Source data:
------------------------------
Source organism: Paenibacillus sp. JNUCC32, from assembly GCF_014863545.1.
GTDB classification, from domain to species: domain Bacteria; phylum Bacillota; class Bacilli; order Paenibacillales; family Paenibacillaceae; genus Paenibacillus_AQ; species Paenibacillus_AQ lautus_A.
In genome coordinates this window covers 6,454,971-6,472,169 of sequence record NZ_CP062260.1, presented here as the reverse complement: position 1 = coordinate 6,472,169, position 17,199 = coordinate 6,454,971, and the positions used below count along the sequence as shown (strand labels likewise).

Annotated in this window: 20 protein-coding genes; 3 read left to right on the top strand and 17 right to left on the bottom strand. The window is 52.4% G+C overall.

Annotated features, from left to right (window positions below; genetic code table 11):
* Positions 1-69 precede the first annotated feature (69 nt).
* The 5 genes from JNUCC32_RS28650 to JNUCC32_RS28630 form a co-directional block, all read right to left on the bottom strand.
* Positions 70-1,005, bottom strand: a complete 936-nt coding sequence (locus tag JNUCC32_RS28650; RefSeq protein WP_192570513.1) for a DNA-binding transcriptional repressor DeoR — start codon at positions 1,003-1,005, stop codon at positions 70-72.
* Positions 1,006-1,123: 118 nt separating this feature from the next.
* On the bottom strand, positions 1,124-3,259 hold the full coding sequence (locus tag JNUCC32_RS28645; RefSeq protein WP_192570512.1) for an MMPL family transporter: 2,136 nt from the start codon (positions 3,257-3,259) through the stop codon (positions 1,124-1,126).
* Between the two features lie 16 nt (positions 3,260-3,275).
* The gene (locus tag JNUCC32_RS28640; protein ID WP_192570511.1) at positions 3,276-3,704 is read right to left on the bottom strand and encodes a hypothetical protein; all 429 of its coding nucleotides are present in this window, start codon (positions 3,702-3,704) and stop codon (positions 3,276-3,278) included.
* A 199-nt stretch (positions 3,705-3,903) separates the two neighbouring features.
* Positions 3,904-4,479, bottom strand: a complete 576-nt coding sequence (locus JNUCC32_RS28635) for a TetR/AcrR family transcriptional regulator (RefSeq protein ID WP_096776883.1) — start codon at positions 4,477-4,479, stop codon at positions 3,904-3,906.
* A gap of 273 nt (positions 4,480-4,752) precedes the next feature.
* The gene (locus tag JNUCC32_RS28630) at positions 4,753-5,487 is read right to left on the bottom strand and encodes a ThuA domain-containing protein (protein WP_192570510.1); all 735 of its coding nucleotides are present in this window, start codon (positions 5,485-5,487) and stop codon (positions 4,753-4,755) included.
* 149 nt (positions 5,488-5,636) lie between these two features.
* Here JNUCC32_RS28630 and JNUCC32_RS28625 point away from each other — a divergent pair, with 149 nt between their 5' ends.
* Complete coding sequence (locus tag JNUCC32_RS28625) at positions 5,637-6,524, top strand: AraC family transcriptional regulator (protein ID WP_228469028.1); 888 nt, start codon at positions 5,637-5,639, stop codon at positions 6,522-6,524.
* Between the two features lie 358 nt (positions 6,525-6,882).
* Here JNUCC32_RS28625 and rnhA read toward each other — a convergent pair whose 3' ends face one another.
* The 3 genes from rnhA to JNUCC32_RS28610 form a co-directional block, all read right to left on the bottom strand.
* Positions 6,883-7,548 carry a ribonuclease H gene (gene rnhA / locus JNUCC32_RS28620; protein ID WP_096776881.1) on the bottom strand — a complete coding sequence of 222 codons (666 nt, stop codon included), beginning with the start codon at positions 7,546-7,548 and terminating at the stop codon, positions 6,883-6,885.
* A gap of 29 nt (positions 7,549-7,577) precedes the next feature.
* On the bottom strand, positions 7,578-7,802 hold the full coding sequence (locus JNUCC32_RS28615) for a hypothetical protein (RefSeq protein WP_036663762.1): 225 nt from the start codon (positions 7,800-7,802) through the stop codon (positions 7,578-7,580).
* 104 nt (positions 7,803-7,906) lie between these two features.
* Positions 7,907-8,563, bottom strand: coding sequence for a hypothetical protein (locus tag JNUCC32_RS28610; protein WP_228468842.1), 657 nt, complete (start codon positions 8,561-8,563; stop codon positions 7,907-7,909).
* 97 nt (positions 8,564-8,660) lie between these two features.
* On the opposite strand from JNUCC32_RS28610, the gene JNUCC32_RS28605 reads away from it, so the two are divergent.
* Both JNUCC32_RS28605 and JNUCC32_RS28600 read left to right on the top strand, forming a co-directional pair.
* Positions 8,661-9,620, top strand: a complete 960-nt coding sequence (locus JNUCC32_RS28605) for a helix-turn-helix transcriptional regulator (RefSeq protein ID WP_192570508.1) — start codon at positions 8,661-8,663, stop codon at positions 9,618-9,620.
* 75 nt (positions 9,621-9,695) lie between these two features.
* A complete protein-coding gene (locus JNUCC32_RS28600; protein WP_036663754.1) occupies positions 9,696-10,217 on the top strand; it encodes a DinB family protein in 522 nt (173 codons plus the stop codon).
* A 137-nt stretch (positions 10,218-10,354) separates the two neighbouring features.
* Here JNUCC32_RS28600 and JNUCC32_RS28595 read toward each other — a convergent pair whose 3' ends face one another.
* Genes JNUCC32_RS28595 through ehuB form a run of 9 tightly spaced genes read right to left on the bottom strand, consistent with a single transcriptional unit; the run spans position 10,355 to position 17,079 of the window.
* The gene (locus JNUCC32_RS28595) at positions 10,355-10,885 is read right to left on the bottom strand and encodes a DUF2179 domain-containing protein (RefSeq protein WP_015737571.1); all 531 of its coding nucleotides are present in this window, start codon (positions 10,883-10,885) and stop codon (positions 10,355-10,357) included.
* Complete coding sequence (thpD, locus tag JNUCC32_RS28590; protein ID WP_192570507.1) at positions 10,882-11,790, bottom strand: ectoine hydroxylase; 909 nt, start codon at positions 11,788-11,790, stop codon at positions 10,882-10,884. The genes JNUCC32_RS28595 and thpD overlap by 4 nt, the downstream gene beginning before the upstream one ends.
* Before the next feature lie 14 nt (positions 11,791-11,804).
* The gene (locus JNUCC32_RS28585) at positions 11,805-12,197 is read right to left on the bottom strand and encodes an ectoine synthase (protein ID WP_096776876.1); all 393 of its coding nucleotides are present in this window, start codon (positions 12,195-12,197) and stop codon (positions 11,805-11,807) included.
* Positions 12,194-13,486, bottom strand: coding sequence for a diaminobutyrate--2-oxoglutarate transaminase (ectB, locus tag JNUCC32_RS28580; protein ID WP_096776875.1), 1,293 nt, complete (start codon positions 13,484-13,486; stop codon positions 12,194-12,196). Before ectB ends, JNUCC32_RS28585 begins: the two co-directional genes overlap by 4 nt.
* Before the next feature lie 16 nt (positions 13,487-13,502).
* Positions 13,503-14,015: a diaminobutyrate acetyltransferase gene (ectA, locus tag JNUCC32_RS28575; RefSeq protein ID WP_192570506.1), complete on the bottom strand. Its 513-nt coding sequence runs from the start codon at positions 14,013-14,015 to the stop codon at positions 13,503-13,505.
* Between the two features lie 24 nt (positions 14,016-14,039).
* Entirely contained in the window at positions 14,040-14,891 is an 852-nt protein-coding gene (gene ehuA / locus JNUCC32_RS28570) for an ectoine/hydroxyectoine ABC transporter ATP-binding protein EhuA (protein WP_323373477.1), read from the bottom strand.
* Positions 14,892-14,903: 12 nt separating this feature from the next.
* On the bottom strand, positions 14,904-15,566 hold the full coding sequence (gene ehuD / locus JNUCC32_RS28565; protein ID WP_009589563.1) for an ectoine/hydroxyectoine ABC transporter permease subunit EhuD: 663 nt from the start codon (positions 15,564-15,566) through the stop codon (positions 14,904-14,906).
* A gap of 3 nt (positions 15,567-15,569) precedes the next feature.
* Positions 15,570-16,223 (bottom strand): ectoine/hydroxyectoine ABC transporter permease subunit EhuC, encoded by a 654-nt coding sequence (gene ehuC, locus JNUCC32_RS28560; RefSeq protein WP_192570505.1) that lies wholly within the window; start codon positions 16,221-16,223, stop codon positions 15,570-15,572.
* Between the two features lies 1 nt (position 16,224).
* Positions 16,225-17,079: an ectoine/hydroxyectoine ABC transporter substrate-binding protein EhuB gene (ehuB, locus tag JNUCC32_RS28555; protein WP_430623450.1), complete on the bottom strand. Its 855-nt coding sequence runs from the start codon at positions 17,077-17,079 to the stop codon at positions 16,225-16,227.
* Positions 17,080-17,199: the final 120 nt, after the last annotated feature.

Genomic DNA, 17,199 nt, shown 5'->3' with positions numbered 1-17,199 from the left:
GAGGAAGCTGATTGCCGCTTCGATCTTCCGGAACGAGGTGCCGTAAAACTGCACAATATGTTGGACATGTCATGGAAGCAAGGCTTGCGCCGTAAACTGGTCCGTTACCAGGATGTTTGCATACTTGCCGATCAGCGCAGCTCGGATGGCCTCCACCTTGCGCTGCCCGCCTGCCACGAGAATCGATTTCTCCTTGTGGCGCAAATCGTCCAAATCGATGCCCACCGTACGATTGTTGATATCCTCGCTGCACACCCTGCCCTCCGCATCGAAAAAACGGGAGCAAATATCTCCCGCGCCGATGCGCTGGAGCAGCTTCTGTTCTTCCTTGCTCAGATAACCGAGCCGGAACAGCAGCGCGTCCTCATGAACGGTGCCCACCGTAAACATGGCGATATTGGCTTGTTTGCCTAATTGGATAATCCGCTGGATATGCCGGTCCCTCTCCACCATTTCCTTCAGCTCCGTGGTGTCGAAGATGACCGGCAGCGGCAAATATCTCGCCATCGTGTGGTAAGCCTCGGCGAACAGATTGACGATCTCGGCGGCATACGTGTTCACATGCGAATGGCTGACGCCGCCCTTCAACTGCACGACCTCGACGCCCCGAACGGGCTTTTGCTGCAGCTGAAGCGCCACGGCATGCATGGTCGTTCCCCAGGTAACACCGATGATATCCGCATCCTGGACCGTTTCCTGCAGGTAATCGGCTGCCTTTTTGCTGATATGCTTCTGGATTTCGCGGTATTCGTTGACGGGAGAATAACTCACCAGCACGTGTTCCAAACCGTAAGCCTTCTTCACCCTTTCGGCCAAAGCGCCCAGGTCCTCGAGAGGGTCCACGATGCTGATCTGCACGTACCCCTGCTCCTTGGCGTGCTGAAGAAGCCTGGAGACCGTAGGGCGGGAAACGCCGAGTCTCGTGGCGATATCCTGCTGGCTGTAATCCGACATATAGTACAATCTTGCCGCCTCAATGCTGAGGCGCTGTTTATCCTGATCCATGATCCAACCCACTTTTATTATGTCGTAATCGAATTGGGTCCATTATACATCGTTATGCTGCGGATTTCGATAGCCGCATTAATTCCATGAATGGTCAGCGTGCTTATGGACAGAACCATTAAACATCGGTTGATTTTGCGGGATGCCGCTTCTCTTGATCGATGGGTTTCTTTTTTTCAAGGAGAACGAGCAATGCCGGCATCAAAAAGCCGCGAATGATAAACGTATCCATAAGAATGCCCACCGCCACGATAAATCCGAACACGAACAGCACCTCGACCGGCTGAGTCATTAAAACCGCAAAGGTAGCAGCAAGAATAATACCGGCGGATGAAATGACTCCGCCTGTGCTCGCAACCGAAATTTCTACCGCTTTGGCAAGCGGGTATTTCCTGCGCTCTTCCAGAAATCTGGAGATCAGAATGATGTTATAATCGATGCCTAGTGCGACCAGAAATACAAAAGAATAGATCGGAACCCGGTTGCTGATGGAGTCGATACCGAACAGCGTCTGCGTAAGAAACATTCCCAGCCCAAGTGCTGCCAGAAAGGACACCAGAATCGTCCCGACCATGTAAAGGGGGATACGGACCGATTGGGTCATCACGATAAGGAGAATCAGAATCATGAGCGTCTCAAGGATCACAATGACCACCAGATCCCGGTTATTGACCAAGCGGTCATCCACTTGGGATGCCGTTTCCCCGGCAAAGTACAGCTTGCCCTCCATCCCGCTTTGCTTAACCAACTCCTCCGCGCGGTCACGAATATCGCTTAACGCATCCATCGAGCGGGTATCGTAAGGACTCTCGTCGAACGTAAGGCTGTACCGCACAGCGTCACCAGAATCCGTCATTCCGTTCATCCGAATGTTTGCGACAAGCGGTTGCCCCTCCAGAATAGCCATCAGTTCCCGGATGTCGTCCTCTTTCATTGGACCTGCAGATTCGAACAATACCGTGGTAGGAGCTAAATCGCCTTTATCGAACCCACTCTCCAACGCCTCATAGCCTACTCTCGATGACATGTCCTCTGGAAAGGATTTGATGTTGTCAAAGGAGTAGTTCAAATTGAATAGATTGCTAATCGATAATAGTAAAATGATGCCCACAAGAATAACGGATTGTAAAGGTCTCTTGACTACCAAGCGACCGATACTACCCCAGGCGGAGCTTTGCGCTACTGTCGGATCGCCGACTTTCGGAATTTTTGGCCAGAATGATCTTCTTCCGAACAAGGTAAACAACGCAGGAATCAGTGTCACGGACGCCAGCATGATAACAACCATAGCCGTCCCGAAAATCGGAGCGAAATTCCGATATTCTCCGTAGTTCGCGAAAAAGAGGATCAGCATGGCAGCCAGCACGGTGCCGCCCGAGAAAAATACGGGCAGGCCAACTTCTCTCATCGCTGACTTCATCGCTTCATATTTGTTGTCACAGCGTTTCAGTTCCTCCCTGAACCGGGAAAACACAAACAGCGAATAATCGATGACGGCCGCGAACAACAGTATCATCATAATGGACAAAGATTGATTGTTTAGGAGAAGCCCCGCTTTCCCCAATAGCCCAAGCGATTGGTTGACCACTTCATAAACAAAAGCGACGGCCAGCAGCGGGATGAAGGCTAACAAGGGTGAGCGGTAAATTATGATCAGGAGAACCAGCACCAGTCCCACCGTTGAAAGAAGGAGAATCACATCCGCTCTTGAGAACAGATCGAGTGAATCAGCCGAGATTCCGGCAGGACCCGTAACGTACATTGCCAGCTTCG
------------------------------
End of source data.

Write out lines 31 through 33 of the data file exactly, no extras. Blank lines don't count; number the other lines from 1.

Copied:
* Positions 8,661-9,620, top strand: a complete 960-nt coding sequence (locus JNUCC32_RS28605) for a helix-turn-helix transcriptional regulator (RefSeq protein ID WP_192570508.1) — start codon at positions 8,661-8,663, stop codon at positions 9,618-9,620.
* 75 nt (positions 9,621-9,695) lie between these two features.
* A complete protein-coding gene (locus JNUCC32_RS28600; protein WP_036663754.1) occupies positions 9,696-10,217 on the top strand; it encodes a DinB family protein in 522 nt (173 codons plus the stop codon).